Miller County is the epitome of a Class A public school in the Georgia High School Association.
The sole high school in a county whose population the United States census estimates at a hair under 6,000 in 2016, Miller personifies rural Georgia. A quick scan of the city via Google Maps shows all the staples – a Hardee’s and a Dollar General.
Miller’s county seat is Colquitt. Its estimated population in 2016 was 1,910. Colquitt is most famous these days for Swamp Gravy, which dubs itself as “Georgia’s Official Folk-Life Play” and is rooted in local lore. Famous citizens are equally varied, ranging from former football player Charles Grant to one-time Lieutenant Governor Peter Zack Geer.
Partially because of Grant, Miller County High is mostly known as a football town.
Since 1978, every senior class has been to state at least once, peaking with the semifinals in 1999. Don Calloway was named Offensive Player of the Year in Class A by the Atlanta Journal-Constitution off that team and merited Player of the Year from the Associated Press.
Before those days, however, Miller County High was once a basketball mecca. The Lady Pirates won five state championships in the GHSA: 1946, 1960, 1977, 1979 and 1980. Hoops have dried up in the system. Neither Miller team has been to state since 2011 and the last time either girls or boys saw as deep as the quarterfinals was 1980.
Looking back at the Pirates’ old appearances in state basketball, it is noticeable that the biggest Miller has ever been was Class AA.
Class AA is certainly not a classification for big schools now, but at one time it was. From 1950-56, it was the state’s largest and from the fall of 1956 until 1978, AA was the second largest size for high schools in the state.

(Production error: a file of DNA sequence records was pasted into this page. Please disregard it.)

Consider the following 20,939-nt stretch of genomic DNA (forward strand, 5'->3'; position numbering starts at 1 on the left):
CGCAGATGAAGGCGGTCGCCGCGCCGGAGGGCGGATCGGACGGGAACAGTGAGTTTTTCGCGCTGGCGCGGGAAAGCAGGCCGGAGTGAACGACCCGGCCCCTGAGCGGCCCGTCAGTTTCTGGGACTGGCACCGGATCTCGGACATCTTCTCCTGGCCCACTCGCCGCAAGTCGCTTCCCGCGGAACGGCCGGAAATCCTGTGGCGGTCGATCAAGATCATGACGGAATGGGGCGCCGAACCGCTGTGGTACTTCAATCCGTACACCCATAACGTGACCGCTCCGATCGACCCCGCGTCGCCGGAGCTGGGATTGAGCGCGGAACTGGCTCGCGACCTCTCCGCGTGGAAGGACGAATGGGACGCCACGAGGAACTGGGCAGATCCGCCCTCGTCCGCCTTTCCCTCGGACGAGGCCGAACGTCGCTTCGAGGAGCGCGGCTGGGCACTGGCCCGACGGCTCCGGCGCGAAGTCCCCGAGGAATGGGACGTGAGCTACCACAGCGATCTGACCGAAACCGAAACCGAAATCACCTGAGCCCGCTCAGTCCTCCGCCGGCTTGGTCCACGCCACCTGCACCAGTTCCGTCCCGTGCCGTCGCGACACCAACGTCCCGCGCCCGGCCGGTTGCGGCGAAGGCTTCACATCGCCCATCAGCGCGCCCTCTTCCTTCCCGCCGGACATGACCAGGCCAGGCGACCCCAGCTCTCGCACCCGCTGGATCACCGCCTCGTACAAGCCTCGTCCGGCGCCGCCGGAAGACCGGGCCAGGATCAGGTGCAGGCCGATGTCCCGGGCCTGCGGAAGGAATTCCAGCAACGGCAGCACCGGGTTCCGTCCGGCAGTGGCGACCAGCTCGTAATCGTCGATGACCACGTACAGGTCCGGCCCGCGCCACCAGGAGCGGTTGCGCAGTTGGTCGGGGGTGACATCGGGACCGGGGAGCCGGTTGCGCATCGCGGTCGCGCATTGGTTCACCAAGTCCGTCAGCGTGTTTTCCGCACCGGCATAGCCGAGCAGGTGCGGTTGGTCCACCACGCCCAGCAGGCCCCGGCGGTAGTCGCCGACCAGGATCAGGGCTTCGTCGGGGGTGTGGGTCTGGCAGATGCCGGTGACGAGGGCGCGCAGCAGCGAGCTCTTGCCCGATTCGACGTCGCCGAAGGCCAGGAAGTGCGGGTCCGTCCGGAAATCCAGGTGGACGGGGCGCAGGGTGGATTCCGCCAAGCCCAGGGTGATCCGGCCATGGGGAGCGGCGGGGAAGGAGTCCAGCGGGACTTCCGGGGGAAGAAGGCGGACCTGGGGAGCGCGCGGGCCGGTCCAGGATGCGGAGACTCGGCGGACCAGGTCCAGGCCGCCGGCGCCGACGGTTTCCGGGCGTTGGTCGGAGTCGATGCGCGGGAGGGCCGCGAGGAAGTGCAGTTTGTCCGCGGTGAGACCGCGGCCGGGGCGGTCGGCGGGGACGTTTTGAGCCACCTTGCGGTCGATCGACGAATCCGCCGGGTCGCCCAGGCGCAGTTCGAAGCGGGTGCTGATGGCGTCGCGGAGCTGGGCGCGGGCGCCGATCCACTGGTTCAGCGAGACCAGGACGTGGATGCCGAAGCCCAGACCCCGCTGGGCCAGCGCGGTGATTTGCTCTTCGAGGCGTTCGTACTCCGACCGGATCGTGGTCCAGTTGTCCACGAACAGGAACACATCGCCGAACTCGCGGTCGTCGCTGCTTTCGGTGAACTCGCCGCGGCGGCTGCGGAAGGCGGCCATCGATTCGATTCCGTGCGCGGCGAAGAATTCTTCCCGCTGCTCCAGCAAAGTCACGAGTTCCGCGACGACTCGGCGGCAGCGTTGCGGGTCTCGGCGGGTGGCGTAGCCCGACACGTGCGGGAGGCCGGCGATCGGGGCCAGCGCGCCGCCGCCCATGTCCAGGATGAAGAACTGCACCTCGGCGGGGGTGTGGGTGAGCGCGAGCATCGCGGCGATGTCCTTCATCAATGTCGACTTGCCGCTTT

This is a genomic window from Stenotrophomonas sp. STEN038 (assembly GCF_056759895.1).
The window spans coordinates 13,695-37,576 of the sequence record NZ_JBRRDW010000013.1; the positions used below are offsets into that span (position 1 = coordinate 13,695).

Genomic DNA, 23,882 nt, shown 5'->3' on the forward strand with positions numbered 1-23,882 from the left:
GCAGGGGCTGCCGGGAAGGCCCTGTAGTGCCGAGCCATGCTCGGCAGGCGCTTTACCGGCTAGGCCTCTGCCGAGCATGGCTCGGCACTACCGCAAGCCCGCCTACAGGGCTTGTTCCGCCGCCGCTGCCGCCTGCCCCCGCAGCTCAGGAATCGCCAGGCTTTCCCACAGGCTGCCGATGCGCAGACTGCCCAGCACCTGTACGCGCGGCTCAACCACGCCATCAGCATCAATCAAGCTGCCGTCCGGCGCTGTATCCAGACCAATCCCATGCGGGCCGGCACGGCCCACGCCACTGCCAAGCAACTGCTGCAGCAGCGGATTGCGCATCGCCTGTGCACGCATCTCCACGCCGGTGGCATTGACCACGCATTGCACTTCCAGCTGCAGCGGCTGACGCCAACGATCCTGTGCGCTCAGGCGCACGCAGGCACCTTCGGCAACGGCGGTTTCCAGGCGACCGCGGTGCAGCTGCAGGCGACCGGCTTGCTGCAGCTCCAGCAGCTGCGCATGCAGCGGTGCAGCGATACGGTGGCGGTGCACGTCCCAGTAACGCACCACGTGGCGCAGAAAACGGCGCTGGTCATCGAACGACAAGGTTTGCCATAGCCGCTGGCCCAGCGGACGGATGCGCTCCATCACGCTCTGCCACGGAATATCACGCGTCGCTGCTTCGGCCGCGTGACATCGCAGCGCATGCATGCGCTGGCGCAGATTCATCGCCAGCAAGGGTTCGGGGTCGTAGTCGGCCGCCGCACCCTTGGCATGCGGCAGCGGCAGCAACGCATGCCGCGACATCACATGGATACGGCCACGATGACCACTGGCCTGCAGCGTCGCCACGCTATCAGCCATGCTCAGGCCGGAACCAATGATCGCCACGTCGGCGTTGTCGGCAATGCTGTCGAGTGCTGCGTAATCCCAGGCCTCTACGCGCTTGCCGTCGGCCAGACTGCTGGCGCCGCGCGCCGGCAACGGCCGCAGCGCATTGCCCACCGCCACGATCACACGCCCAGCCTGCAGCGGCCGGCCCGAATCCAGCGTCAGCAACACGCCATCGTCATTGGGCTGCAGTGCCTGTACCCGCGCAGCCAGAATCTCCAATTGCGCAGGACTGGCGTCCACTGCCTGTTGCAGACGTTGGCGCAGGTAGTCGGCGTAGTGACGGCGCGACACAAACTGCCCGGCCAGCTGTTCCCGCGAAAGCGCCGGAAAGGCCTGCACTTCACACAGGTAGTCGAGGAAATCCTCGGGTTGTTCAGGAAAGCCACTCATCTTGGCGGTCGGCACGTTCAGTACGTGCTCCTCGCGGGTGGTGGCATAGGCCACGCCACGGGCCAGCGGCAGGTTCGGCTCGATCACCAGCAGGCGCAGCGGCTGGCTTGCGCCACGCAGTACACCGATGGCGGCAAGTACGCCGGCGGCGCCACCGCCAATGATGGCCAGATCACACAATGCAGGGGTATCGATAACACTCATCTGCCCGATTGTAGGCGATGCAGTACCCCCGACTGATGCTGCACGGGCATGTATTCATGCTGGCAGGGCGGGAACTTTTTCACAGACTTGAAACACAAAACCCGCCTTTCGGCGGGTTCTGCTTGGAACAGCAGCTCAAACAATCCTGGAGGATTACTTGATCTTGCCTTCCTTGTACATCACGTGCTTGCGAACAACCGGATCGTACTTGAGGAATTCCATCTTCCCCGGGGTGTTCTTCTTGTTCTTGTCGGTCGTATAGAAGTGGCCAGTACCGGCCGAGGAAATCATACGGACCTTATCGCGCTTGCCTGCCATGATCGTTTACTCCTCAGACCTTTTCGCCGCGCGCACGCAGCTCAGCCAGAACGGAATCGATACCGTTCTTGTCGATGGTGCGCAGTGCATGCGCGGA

Oddly, the four years Miller spent in AA were four in which it was second largest. It was also Class A at the time it was the state’s second largest division.
During the 1940s, the Miller County Liberal, the local newspaper, carried two mottoes as part of its banner. One, it still retains: Pull For Colquitt or Pull Out.
The other was: Watch Colquitt Grow the Leading City of Southwest Georgia.
Few would argue that Colquitt actually grew into the leading city of Southwest Georgia. But with that line was optimism and in the 1950s, a school system in a classification among Georgia’s biggest.
The Miller County Liberal was actually a tad depressed during the early fall of 1949.
“With the number of students increasing like Kudzu,” it said, “MCHS faces the glum certainty of being kicked upstairs into “AA” competition next year where such schools as those in Albany, Savannah, Macon, Columbus and Atlanta must be met on even ground.”
So what happened to Miller County’s star?
In terms of school system numbers, actually not very much.
When the Liberal bemoaned the AA possibility, Miller County was just a Class B school. It had just been moved up to A, as was announced in early October 1949 at a faculty meeting.
In 1950, AA became the state’s newest classification. Prior to then for four-year high schools, there had been just three divisions – C, B and the GIAA, the latter unofficially referred to as Class A and nearly entirely consisting of Savannah, Macon, Columbus and Atlanta schools. The ones Miller feared.
A month prior to being moved to Class A, Miller County High principal Percy Jones called the school the “fourth largest high school in southwest Georgia.”
MCHS’ attendance was given as 500 students in October; “[D]ouble the enrollment of Bainbridge High School,” the Liberal said. With it in Class A were to be Americus, Cairo, Thomasville, Valdosta and Waycross.